How to build a worldview
A pattern language for understanding the world and my place in it.
I will never forget when I flipped through the final pages of Christopher Alexander’s The Timeless Way of Building. I was at the beach in my hometown. Most of my time spent reading the book was at the beach, on one of those vinyl strap lounge chairs, the ones you can find on basically every beach in the world. They make good beach chairs and have a very honest, timeless quality to them.
I bought the book immediately after a conversation with a friend where he described it as “truly life-changing.” I paid fifty dollars for it, presumably because it’s out of print. I figured it would be well worth it, if it did in fact change my life.
When I left the beach that day, I felt like I was speaking in tongues. I often describe reading the book as a religious experience of sorts. Had I seen God? I had come closer to understanding the fundamental nature of the universe.
Among other things, Christopher Alexander introduced me to the notion of a pattern language: a complex system of patterns, or “things in the world”, that together form a language:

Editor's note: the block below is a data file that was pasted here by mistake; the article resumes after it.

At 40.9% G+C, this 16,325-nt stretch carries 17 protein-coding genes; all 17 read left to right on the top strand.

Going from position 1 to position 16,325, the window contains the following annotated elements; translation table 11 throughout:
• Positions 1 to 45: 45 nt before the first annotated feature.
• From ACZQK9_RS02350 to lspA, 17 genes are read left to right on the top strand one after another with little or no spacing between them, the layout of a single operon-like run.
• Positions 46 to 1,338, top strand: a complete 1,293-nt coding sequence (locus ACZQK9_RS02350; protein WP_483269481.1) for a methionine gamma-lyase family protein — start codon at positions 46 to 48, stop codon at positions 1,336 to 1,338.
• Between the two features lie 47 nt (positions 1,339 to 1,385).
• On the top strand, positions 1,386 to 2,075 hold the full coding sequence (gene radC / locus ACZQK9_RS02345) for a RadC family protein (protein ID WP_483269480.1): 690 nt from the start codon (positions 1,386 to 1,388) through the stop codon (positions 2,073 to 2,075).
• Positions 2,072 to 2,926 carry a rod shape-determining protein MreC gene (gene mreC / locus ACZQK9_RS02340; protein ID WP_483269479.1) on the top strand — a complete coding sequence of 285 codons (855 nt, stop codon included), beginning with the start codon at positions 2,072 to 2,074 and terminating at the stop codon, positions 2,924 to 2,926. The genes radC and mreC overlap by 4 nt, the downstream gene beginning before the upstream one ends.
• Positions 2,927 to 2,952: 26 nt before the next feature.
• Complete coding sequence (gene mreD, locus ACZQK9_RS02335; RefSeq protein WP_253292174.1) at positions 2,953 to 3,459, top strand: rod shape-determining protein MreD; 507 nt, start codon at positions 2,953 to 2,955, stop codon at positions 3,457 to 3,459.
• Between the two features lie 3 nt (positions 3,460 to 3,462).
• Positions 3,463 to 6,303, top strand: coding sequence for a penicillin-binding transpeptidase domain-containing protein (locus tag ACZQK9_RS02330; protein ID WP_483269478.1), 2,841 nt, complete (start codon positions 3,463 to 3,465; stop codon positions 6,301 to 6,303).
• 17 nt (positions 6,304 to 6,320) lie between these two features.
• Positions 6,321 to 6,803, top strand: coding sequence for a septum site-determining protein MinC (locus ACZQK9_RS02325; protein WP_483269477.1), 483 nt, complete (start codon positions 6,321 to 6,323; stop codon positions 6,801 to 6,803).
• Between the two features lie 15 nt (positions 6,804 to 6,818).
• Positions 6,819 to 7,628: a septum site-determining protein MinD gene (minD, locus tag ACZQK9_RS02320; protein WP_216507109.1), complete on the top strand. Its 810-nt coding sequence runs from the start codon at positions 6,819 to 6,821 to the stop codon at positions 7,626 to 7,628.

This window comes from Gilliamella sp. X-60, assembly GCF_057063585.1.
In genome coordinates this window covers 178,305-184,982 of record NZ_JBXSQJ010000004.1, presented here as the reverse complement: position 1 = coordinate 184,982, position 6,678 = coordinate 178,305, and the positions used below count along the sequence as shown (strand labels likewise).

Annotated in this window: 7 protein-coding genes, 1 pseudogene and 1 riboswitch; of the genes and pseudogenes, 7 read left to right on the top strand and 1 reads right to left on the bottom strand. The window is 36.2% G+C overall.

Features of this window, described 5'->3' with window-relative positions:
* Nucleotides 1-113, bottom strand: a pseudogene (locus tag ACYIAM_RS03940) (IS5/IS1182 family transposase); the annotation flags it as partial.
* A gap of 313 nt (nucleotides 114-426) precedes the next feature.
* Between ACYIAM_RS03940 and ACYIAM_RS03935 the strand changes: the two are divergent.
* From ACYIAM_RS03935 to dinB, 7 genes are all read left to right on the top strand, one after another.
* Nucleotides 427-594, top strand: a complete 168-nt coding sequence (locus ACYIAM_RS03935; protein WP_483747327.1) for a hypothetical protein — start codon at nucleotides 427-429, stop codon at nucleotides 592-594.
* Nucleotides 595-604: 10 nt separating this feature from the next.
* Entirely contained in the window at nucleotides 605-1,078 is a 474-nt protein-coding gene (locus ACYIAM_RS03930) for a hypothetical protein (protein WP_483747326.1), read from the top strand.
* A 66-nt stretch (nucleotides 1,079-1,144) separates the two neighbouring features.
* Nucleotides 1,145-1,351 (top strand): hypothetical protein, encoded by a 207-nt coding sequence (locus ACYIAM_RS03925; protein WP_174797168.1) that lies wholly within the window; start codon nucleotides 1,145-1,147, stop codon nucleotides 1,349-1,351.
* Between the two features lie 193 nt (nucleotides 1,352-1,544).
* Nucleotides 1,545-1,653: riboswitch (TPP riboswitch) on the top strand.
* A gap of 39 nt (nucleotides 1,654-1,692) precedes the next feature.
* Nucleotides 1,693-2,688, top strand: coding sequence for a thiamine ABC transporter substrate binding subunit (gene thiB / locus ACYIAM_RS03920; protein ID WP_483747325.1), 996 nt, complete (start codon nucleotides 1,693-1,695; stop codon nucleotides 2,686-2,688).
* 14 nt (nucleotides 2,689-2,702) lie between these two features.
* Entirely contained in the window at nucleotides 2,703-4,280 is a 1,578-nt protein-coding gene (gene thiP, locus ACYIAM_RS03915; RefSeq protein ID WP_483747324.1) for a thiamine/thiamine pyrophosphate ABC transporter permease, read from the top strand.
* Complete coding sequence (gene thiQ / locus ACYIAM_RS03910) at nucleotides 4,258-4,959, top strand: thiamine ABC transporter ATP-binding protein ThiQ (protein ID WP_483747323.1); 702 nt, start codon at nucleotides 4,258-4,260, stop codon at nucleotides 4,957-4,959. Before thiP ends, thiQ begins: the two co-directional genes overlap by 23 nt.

These patterns in our minds are, more or less, mental images of the patterns in the world: they are abstract representations of the very morphological rules which define the patterns in the world.
We can create patterns to describe the world or, in other words, build a worldview. A pattern language is a tool that brings us closer to understanding the secrets of the universe and the nature of order.
What follows is my pattern language: the set of patterns that I use to describe the world and my place in it.
As you read this essay, try not clicking any links on your first pass. Follow the links later as you revisit patterns that resonate with you.
→ Identity is created. Identity is a leading indicator for the life you want to live. Our selves are something we construct, not something we discover. Your job is not a caste. If you are waiting for the right conditions, you have already failed. Think of yourself as the person you want to be and watch yourself become that person.
→ Do meaningful work. Most of us spend at least 35% of our time working. Imagine disregarding 35% of life as unimportant. If that is not convincing enough, consider that energy is finite and work probably “takes up” closer to 70% of our time awake. That is a lot of time: work hard to make it mean something.
→ Work with technology. Technology is where the frontier is moldeable. The rest of the world is largely cemented in-place by bureaucracy but technology is permissionless, democratic, and malleable. This is true by definition. You, by yourself, can literally change the world (or even just your life) if you work in/with technology.